Throwback Thursday by Matson Insurance: Brookville’s Renaissance Man

Matson Insurance is partnering with Jefferson County History Center to offer exploreJeffersonpa.com readers a look into Jefferson County’s past. Today, Brookville’s Renaissance Man is being showcased.

[Pictured above: Two of Ira Fuller’s books can be found in the archives of the Jefferson County History Center. The JCHC would like to locate two others. (Courtesy JCHS)]

BROOKVILLE’S RENAISSANCE MAN

Ira C. Fuller was a farmer, timberman, investor, oil and natural gas speculator, photographer, traveler, hotel owner, mill owner, storekeeper, banker, and author. A Renaissance man is one with broad intellectual interests and is accomplished in areas of both the arts and the sciences.

In fact, Fuller’s friend Alfred Truman wrote upon his death in 1913, “…he became scholastic in bearing and a man of worldwide conception and information…Mr. Fuller’s business career was varied in the extreme, the writer failing to recall another in any sense its equal in comparison.”

Raised on a farm in Winslow Township with 14 brothers and sisters, he learned to read and write during the short school terms typical of the first half of the 19th century.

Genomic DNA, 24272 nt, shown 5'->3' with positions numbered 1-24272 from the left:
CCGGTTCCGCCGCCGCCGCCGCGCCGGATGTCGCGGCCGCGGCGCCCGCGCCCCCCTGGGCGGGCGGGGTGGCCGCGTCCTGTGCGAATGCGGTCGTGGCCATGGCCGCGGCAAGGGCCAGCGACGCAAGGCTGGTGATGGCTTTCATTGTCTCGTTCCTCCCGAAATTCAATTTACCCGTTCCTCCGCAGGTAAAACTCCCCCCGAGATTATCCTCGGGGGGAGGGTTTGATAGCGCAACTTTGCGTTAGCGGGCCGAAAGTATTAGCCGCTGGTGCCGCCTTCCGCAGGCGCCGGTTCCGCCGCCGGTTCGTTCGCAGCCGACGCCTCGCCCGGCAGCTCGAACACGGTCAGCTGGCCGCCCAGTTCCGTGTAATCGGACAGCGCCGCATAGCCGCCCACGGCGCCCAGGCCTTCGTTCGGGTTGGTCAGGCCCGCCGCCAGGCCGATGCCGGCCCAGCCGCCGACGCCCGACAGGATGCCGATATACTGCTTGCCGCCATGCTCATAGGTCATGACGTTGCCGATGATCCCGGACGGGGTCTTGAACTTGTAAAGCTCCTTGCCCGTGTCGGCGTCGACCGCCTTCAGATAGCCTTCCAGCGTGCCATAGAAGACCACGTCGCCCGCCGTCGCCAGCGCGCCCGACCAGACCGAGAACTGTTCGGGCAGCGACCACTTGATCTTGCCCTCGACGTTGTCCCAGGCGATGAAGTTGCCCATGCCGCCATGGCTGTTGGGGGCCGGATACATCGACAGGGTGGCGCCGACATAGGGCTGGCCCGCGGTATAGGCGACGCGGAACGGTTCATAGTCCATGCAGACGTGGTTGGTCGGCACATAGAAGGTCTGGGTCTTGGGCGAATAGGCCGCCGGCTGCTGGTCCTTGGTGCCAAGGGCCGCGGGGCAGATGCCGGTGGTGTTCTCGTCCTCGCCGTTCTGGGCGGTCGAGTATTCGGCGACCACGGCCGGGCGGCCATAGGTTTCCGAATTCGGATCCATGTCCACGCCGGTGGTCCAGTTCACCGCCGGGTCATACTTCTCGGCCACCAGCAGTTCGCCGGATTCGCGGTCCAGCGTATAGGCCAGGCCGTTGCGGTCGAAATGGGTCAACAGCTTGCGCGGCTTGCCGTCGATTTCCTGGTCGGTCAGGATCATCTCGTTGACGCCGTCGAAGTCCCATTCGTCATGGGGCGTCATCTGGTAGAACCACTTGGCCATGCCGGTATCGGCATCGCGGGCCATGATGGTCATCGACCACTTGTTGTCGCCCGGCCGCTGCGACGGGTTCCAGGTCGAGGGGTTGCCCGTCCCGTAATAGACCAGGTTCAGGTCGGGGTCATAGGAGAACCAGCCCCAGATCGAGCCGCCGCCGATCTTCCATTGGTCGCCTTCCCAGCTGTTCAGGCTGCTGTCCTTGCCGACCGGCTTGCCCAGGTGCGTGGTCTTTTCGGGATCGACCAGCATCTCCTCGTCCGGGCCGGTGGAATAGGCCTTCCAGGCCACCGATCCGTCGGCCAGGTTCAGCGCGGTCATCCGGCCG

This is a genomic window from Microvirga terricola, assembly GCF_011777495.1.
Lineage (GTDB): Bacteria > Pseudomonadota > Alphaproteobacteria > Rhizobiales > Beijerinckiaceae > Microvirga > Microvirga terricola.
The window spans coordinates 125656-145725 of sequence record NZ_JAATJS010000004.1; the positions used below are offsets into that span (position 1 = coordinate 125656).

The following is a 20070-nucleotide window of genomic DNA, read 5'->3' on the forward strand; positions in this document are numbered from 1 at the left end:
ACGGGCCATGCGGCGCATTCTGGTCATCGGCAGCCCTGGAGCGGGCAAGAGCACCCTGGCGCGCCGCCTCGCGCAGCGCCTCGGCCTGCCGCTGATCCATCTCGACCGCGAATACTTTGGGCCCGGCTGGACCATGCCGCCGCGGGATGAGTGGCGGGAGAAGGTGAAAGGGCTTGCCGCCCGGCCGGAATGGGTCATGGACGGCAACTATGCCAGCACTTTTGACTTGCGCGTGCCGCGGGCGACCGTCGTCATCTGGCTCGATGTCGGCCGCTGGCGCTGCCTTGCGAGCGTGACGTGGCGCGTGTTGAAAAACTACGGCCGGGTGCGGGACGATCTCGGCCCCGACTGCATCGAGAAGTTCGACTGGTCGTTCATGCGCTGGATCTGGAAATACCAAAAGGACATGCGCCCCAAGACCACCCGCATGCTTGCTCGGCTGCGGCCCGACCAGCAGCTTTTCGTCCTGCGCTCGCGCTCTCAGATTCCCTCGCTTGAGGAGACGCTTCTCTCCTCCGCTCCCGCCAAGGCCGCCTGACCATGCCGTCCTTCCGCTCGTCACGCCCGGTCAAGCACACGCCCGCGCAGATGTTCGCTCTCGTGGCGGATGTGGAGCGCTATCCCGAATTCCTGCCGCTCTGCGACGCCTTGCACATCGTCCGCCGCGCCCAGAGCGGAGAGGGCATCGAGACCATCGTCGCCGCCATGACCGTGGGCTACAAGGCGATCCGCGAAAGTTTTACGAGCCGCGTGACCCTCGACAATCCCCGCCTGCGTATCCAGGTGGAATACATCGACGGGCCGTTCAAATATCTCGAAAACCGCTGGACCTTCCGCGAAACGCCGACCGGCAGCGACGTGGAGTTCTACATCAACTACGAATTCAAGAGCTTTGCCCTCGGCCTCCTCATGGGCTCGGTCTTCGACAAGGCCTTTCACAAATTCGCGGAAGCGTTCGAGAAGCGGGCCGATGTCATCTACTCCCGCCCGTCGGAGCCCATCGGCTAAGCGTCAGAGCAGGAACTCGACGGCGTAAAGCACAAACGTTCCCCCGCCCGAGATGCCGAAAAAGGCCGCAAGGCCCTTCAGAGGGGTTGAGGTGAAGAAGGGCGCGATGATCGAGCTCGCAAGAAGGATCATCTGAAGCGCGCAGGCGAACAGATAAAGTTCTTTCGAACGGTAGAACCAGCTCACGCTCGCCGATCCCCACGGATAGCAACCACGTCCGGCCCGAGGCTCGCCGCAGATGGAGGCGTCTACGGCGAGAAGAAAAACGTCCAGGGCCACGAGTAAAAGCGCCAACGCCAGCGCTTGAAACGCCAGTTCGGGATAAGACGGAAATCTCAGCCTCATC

In 1899 he published The Romance of Jude, one of four books he wrote. The others were The Mysteries (1900), Tutelary Gods and Ancient Spirits, and Poems and Essays.

(The History Center is interested in locating copies of the last two.)

As the end of the 19th century drew near, and Fuller entered his 70s, he was drawn to the Spiritualist Movement. Friend Alfred Truman wrote, “His labors on metaphysical investigation largely comprised his work in after life, serving to keep his mind active and afford him solace throughout his declining years.”

Ira C. Fuller, Jefferson County’s Renaissance Man, died in 1913 at the age of 85 with “his mental faculties unimpaired.”

Copyright@Jefferson County Historical Society, Inc.

Throwback Thursday is brought to you by Matson Insurance in Brookville.

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Submitted by the Jefferson County History Center.


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